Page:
Sermon: The Smell of Parsley
Preached on 19th December 2010
by The Reverend Canon Dr Stephen Cherry
On Thursday morning this week I popped into the Cathedral library to read some papers before a meeting. When I was finished I went to see what was on the ‘for sale’ shelf. Not much! But I did pick up the 1995 ‘Book of Best Sermons’. I even looked inside. As I browsed through I noticed a sermon by Jeremy Davies, Precentor of Salisbury – second sermon in the book – page 7. To my further surprise it was on the theme of the annunciation. Now I had already decided that I would take this as a theme for my sermon today and I was thinking of basing it on Edwin Muir’s poem. ‘The Annunciation’ or ‘The Angel and the Girl are Met’ so I was not looking for inspiration here. I was just idly curious. So I found the sermon on page seven and then reeled with astonishment. For this is what I read:
The angel and the girl are met
His sermon was based on the very poem I had in mind. It seemed like a message. Certainly I must use this poem to help me preach on Sunday. So here is the rest of it.
I think it is a wonderful poem. Like the great paintings inspired by this scene it manages to hold together both the peace and the excitement of annunciation, and also to blend the ordinary and the holy. It captures the still point at the centre of the greatest turning point the world has ever known.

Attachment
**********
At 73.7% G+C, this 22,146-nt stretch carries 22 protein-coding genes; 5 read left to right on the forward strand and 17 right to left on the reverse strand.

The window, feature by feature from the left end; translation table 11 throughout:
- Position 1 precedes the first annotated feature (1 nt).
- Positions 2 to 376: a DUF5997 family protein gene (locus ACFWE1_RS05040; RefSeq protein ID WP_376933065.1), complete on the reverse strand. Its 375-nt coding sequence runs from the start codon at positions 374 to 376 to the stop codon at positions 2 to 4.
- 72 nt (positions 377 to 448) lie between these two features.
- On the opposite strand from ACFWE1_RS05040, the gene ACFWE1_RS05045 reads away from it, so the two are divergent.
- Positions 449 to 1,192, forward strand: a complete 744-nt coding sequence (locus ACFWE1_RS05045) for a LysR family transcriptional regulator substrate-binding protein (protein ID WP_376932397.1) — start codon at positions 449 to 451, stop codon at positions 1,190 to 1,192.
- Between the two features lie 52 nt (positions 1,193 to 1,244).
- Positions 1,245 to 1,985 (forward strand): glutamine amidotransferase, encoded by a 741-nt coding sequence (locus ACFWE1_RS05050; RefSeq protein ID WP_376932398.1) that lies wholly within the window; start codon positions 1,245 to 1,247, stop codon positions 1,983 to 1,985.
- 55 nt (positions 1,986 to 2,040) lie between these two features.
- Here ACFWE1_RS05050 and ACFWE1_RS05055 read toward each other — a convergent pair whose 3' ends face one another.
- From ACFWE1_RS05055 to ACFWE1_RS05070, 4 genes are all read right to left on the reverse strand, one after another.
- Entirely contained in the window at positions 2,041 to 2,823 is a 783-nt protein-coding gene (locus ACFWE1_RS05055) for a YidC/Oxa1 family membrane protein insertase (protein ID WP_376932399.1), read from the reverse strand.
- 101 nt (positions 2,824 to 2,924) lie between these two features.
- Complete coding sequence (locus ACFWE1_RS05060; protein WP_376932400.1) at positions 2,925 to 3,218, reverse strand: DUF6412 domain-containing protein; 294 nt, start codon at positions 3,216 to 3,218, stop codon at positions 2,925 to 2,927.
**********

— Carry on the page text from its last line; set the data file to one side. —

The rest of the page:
Jeremy Davies says that much of the poem is about the maid and the stranger saying ‘yes’ to each other. ‘As they look into each other’s eyes they see not only their own faces reflected in the other, they see heaven and earth joined together’. It is a love poem, he insists, charged with energy which he calls sexual: the ‘increasing rapture’ and ‘trembling feather’ being his evidence. I was surprised by that. I had read it more chastely – maybe having Fr Angelico’s innocently pastel image in the back of my mind. For me it is the stillness, the potential energy that is captivated here, not the mutual attraction:
Of strangest strangeness is the bliss
That from their limbs all movement takes.
Absolute stillness lies at the heart’s core of annunciation. That is why perhaps it is such a wonderful subject for painting and poetry. Resurrection and crucifixion, dynamic and shattering events, are a different matter. Better held in music or drama or film perhaps. But how do you make a movie of annunciation? It would I suggest, be a mistake to try. Better to paint a picture or write a poem. For these media invite us to active silence, the attentive stillness in which the observer becomes a participant. The annunciation reminds us that contemplation is the source of meaningful action when it takes us to the point of glimpsing the connectedness of the heavenly, the transcendent, and the divine with the ordinary, the everyday, the local and the particular.